Communication is Key at RQ Construction Inc.

Nov. 1, 2009
This contractor makes sure safety is heard loud and clear.

“It's a culture,” says Chief Safety Officer Don Rogers when describing safety at RQ Construction Inc. “It's just part of our values. How do we communicate it? Loudly and often.”

This commitment to safety has led RQ Construction, a general contractor that primarily builds for the Department of Defense, to a lost-time injury rate well below industry average, numerous project awards and recognition from the National Safety Council. The company employs eight safety professionals and approximately 215 workers at 10 sites.

RQ Construction's commitment to safety starts at the beginning. Every new construction employee goes through safety orientation, and all workers receive project-specific safety orientation the first day on a new assignment. The company currently has nine authorized OSHA trainers on staff, and employees also must take OSHA 10-hour training, with many then going on to complete the OSHA 30-hour course. In addition, subcontractors are encouraged to take the 10- and 30-hour training and other specialty courses at no charge. RQ Construction even sponsors employees who wish to earn Safety Trained Supervisor (STS) or Construction Health and Safety Technician (CHST) certification.

In addition, RQ offers monthly CPR/first aid classes, which also are open to family members; a distracted driving course; and “Construction Survival Spanish” and “Excellence in English” courses to break down the language barrier. The company requires 100 percent PPE on all projects; 100 percent fall protection at 6 feet (including scaffolding and mandatory tie-off for scissor lifts); activity hazard analyses from subcontractors; and a full-time health and safety officer for each project, even if not required by the contract.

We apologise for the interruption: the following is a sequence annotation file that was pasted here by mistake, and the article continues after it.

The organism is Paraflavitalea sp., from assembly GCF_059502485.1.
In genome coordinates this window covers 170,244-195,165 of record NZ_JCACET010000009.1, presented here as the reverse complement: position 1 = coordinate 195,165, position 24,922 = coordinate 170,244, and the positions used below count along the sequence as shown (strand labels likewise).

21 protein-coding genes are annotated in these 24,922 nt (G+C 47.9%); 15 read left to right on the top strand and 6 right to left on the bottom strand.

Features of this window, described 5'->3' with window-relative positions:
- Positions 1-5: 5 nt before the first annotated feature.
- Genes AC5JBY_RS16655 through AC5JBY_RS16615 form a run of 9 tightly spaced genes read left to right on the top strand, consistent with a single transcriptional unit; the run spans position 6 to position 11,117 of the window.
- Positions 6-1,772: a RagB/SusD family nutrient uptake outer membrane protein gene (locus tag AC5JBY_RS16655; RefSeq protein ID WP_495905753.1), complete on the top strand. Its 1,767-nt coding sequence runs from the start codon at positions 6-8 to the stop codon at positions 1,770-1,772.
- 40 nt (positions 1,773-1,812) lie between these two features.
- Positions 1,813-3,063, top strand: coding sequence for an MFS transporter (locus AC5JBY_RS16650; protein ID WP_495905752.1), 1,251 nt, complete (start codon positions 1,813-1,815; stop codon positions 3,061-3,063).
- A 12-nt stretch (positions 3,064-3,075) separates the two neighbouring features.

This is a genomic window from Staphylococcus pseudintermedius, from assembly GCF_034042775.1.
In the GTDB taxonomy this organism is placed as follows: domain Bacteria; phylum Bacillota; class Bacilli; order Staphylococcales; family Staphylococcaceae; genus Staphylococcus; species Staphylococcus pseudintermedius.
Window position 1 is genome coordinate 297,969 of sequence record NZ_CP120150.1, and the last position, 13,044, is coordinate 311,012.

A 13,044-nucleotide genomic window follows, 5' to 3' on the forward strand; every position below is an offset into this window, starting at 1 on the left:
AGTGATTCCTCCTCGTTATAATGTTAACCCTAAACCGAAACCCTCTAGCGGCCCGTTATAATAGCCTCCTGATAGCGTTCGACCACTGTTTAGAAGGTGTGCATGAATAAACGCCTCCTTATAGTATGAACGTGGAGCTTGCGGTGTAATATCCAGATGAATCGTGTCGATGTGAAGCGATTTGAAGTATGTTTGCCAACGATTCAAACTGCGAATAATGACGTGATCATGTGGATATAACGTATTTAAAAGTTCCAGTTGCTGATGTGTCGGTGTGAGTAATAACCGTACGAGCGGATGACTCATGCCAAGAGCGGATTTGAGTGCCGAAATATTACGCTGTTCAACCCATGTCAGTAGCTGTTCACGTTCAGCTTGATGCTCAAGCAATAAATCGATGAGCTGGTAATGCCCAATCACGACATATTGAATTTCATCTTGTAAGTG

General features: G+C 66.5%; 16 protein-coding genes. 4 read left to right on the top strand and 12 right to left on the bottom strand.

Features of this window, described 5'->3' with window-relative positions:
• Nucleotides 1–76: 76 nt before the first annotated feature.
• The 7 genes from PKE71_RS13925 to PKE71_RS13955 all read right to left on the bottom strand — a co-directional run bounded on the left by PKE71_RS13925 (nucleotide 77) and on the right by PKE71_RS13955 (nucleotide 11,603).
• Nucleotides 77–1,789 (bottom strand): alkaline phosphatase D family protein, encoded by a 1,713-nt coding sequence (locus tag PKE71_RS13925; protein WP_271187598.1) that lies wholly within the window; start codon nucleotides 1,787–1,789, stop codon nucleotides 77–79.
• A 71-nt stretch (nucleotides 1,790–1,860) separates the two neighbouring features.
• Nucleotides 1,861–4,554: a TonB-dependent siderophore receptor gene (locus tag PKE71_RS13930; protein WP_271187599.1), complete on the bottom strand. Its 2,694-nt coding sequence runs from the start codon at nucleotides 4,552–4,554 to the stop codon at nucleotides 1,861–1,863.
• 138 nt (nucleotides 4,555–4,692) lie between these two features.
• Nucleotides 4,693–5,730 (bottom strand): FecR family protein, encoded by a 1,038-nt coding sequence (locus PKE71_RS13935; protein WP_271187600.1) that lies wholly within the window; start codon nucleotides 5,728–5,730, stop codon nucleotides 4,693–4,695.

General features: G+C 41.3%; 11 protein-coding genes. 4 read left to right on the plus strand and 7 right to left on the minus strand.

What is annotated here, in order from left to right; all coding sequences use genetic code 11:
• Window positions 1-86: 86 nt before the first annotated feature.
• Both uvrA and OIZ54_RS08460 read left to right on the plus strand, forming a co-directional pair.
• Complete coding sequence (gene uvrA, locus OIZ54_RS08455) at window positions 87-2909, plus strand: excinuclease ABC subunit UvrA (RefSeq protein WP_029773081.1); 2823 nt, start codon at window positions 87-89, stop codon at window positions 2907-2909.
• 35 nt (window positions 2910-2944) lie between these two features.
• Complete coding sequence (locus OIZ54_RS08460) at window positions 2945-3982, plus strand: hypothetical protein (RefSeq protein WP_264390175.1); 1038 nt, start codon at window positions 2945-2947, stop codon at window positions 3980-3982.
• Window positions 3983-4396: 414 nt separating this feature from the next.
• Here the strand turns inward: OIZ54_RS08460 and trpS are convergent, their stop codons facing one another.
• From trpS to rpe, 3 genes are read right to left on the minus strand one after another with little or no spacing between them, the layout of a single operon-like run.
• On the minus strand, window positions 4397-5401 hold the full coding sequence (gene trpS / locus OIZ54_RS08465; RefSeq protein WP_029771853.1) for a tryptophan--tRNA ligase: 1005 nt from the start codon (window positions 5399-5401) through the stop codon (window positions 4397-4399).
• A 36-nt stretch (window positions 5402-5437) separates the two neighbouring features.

Rogers, who also is senior vice president and an owner of the firm, took on safety as his sole focus in 2007 in a move that demonstrated the company's commitment to delivering safety starting at the highest level. As chair of RQ Construction's executive safety council, he knows what makes safety tick.

“First of all, communication is key. The communication about safety flows to the other members of the council almost real-time,” Rogers says. “We don't wait to discuss safety until we have a monthly meeting.”

According to Rogers, the safety council allows company executives to access each other's thoughts and examine the bigger picture of workplace safety. “I think the biggest benefit for me in leading is getting a fresh, outside perspective,” he says of the council.

He adds that RQ Construction is working “to move from a safety culture to a culture of safety.”

“The challenge we have in construction is that day to day, hour to hour, minute to minute, there can be changes that present hazards,” he explains.

RQ Construction addresses that challenge by thinking ahead and planning for safety in the long-term — not only for RQ Construction employees, but for users and customers, as well.

“We're a design builder. We think there is much more opportunity to incorporate safety into a design by looking at the site, the building, [and] how are the maintenance people going to behave on the project once we're done,” he says. “It's not just during the process, but the end result, and how our customers might benefit by our thinking ahead on their behalf.”

That attitude has helped RQ Construction become a safety leader and to earn a spot as one of America's Safest Companies.

“We're just a bunch of regular guys doing the best we can to put people first,” Rogers says. “At the end of the day, if what we do costs somebody their future, their productivity, their life — it's not worth it. It just isn't. That is something that my partners and I share in the deepest recesses of our hearts.”

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